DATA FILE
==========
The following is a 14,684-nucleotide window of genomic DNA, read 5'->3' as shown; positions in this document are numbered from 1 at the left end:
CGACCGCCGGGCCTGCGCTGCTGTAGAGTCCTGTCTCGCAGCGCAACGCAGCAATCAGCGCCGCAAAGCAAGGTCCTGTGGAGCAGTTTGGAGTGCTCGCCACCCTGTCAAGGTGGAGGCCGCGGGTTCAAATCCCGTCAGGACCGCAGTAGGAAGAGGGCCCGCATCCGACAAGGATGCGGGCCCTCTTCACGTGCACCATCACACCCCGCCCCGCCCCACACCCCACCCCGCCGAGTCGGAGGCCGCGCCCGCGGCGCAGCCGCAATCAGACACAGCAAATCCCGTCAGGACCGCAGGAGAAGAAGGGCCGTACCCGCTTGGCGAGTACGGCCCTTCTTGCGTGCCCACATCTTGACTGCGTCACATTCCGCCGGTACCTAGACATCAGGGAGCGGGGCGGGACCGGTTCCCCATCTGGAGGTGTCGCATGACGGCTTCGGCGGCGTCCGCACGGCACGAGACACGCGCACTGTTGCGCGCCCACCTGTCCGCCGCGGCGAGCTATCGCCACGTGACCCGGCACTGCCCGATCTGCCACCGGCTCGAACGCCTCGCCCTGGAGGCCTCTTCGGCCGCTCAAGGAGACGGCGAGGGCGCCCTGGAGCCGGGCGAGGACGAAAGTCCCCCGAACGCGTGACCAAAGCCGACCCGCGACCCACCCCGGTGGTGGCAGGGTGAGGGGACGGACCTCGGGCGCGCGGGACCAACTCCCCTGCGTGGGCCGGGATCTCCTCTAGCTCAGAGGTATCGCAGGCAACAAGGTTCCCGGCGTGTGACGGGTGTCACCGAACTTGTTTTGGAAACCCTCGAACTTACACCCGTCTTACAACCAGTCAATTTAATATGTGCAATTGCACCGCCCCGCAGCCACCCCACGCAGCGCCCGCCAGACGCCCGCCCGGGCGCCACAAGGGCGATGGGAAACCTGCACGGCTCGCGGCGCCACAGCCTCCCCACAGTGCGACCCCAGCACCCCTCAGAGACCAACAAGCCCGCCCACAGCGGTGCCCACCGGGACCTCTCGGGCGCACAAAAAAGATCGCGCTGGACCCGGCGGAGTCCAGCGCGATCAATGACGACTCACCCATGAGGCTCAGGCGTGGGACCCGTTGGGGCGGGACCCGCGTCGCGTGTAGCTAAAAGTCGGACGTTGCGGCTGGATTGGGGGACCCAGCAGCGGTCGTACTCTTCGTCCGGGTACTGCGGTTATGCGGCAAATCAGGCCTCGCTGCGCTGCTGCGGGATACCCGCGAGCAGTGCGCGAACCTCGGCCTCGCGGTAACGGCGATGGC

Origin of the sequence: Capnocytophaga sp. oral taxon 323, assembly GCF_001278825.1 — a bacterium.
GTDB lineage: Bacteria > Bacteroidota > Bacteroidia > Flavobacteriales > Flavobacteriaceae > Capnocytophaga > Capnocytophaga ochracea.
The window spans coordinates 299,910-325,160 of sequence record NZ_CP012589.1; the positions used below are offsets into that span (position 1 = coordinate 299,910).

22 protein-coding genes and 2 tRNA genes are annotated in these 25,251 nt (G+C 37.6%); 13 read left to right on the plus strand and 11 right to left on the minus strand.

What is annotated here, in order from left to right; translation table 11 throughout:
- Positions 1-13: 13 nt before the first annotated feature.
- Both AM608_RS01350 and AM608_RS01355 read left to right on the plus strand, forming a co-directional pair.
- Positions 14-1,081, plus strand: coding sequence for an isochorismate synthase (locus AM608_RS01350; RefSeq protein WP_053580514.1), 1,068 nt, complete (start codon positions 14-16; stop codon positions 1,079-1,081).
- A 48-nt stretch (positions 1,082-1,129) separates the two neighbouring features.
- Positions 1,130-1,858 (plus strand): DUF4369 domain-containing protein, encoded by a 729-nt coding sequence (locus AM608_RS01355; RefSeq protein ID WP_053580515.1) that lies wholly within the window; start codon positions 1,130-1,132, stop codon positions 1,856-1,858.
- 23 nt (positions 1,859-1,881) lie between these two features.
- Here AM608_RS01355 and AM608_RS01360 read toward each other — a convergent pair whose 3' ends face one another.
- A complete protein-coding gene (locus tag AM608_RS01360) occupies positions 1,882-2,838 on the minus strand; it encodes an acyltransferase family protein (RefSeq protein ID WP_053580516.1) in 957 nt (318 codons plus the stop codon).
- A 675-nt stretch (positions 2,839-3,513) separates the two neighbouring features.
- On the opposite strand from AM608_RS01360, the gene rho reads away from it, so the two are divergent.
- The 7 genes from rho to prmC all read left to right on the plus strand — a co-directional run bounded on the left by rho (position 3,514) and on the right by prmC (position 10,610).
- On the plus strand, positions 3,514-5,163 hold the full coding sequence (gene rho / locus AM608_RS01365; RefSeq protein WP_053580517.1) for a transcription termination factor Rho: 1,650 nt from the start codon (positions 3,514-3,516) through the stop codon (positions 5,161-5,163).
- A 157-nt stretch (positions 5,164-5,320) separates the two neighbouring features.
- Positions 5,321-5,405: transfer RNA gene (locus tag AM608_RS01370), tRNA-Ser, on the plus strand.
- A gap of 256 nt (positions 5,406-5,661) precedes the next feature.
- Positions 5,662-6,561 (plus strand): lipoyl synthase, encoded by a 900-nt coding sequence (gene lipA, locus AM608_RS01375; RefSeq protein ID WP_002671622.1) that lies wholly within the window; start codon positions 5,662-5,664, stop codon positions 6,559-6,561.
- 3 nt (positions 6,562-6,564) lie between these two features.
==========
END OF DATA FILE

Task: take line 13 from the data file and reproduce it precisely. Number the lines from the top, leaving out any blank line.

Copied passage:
- 23 nt (positions 1,859-1,881) lie between these two features.